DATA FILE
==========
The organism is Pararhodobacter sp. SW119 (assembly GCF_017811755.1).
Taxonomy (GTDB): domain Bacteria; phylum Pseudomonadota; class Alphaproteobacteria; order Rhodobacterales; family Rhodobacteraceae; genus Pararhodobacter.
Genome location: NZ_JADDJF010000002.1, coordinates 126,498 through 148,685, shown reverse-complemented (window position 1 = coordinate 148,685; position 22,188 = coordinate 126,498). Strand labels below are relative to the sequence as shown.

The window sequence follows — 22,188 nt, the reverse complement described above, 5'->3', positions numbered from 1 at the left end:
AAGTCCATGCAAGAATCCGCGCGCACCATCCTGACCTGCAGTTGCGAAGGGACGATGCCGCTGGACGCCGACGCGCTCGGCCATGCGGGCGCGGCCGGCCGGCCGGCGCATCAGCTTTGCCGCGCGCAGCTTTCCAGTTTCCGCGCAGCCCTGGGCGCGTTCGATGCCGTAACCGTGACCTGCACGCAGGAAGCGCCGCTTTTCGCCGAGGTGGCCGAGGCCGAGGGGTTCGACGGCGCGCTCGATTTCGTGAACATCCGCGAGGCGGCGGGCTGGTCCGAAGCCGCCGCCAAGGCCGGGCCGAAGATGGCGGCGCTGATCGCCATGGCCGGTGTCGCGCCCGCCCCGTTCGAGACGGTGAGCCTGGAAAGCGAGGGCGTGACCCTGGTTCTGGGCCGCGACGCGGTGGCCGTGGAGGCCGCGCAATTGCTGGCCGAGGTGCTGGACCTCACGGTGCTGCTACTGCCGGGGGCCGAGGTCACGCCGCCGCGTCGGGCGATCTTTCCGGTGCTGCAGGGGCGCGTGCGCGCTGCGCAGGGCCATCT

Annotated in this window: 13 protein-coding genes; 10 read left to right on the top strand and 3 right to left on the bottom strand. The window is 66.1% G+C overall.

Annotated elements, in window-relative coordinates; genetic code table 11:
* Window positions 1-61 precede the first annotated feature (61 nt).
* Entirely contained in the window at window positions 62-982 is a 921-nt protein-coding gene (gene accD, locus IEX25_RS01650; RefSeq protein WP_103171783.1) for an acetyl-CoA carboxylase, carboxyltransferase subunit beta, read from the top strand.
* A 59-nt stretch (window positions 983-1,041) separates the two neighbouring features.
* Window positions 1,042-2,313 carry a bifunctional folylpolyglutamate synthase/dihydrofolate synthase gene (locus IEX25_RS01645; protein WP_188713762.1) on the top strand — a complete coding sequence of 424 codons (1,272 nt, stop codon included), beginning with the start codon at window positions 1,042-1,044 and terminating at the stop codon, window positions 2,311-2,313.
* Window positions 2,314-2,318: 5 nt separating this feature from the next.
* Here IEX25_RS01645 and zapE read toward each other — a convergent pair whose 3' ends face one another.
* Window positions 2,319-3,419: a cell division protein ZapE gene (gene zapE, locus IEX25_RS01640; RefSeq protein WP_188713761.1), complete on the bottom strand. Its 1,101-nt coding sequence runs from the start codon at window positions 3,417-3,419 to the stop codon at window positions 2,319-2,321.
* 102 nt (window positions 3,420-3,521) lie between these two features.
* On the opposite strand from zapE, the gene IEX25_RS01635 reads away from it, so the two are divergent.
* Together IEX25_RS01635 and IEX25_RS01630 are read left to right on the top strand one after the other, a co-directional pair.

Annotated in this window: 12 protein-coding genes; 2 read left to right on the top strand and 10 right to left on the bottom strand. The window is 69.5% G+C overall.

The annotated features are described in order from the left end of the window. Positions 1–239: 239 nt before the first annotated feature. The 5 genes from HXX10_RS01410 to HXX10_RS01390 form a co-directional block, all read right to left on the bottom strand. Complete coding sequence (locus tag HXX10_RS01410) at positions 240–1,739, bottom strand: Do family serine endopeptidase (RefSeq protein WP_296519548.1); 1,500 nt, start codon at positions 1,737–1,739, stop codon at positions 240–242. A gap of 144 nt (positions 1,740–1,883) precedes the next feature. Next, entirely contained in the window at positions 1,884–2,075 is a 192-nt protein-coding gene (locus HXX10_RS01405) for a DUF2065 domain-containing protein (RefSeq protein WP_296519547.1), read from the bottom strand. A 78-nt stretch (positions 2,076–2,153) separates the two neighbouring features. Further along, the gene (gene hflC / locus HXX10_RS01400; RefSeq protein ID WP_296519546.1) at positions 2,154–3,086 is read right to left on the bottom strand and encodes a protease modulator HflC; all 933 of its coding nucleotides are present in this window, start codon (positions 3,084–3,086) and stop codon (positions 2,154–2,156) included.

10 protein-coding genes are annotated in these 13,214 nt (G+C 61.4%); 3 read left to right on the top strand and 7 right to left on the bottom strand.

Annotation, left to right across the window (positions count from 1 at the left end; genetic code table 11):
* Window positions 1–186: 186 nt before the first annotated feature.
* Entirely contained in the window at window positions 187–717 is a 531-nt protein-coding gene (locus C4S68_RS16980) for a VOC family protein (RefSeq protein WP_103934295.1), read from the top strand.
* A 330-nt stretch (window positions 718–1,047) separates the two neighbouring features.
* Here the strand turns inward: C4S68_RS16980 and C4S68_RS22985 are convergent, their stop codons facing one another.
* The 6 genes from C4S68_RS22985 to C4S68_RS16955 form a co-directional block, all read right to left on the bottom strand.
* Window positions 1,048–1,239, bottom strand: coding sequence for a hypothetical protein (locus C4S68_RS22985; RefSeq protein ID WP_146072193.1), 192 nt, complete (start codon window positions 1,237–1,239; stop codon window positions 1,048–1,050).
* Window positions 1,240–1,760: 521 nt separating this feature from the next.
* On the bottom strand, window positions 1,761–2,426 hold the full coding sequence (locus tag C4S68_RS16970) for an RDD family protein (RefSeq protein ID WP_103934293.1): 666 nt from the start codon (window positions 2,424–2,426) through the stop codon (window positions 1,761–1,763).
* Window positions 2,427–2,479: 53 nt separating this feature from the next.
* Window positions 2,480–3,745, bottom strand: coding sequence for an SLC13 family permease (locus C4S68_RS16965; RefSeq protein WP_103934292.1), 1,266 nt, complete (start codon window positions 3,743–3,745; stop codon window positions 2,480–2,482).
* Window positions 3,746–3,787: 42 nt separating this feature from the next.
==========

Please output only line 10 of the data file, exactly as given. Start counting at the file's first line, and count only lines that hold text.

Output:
* A 59-nt stretch (window positions 983-1,041) separates the two neighbouring features.